Back in July I posted about a report done by my colleagues here at UWS’s @AlzScotCPP ‏ on the need for improvements in housing required in Scotland to support people who have dementia now and into the future. See my post here  Well this month saw the publication of a larger report by the Local Government Association for England which has stated that with one in five of the overall population in England set to be over 65 in a decade, a “residential revolution” needs to occur to provide more homes that support our ageing population. They have suggested that we need to increase the number of specialist homes for older people by 400,000 units in less than 20 years to catch up with places like the USA and Australia where a more developed market exists for retirement housing. Cllr Martin Tett, the LGA’s Housing spokesman pointed out that councils cannot tackle this issue alone. Support from government, which incentivises housebuilding and provides councils with the funding and resources they need, is crucial to every local authority’s efforts to support positive ageing. You can read more about this issue and download the full report at

https://www.local.gov.uk/about/news/residential-revolution-needed-englands-ageing-population-says-lga

You can also watch a short video about the report here:

Help Needed! Do you Live in Lanarkshire?

 

 

NHSlanarkshire
NHS Lanarkshire

 

I am helping to stage an event on behalf of the British Society of Gerontology and NHS Lanarkshire next week where it hoped we can bring staff, students and older people together to discuss and identify some local priorities for research in the coming years. If we create a list of priorities then people within the Health Board and at the university can encourage our Master’s students, in particular, to take on projects that look at these priority areas. So a win-win situation for everyone! However, we don’t have enough older people attending and we would really like their help since their priorities are everyone’s priority!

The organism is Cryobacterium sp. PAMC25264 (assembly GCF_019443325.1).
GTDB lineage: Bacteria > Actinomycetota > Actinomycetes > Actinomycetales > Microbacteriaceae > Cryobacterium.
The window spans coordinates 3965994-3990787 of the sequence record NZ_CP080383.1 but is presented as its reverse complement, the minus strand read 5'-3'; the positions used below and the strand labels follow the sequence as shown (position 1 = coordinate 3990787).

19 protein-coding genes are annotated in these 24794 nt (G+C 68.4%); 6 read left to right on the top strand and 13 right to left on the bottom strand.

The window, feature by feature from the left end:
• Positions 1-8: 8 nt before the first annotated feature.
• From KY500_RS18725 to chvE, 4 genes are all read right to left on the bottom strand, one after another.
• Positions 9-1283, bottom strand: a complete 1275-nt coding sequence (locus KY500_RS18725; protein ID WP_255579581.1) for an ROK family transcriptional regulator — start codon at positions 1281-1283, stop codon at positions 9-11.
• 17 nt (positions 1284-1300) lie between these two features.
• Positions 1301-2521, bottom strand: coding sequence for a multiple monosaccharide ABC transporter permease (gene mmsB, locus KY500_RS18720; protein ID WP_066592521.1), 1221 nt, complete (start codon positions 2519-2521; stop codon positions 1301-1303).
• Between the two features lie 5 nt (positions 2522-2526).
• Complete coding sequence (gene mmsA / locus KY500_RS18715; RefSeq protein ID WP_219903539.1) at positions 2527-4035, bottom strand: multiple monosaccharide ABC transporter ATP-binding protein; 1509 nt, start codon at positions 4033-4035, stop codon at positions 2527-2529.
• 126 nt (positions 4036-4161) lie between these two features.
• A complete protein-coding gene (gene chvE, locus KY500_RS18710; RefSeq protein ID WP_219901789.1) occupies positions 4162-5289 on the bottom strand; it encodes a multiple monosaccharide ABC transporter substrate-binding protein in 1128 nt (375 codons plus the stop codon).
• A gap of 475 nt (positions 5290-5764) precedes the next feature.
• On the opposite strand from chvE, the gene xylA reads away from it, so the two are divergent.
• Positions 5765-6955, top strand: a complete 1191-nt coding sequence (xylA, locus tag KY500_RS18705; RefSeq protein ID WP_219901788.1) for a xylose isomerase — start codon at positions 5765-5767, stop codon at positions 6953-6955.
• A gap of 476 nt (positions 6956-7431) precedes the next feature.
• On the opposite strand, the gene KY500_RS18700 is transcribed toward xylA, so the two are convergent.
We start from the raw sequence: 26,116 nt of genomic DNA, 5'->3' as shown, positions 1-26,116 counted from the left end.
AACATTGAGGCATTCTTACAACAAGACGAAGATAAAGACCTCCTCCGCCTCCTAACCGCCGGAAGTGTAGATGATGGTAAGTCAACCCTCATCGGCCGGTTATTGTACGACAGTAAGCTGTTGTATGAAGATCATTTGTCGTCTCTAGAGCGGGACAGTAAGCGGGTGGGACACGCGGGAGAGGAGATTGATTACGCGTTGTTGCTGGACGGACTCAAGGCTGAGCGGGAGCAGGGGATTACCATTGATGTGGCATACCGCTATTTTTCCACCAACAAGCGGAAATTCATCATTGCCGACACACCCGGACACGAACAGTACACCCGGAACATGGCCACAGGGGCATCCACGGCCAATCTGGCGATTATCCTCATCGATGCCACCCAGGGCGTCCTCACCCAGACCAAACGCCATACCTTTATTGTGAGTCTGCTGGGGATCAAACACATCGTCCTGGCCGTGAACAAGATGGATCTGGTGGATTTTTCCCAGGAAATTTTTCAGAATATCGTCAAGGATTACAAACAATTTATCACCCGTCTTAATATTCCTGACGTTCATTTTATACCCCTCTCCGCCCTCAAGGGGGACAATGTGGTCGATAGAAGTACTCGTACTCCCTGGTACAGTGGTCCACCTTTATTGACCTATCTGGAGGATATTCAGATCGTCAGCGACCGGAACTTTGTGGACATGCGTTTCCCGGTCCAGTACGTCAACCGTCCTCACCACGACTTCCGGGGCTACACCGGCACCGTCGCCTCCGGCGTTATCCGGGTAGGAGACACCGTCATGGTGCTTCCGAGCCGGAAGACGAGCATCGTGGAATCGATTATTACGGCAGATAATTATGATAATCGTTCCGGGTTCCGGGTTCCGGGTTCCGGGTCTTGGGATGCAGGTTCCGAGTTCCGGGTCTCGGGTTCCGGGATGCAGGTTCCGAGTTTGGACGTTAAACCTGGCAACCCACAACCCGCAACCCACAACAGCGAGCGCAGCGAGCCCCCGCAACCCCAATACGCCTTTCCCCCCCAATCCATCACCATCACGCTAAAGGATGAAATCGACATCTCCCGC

So if you are living in the area covered by the Health Board and are over 60 please come and join us. You will be made most welcome. You only need to come along in the afternoon from about 12:00, if you want to join us for lunch until 3 pm. If you stay afterwards you can find out what a Tovertafel is? For full details of the event click this link. If you can make it let Caroline know at caroline.gibson@uws.ac.uk or call her at 016984441.

Worth noting also this week was the report by Audit Scotland into the use of Self Directed Support. Since 2014 councils have been responsible for implementing Self-directed Support (SDS), which offers people more choices around their support and how it is managed. This is now largely provided by the new local health and social care integration authorities drawn from bothcouncils and the NHS.

The report published this week states that says while many people have benefited from SDS, integration authorities still have a lot to do to enable more people to take it up. Local Councils spend £3.4 billion a year on social care supporting more than 200,000 vulnerable adults and 18,000 children and their families. Assistance ranges from everyday tasks such as dressing and preparing meals to helping individuals live more fulfilling lives at home, at work and in their communities. The report highlights areas of good practice such as giving front line staff powers to spend small amounts that can make a big difference.

On the ground, however, not everyone is getting to choose and control their social care the way they want to and staff need more support to try new approaches. The majority of staff are positive about the principles of SDS but everyone involved faces challenges in offering flexible services, particularly recruiting and retaining social care workers. To access the full report click the link to

Audit Scotland Report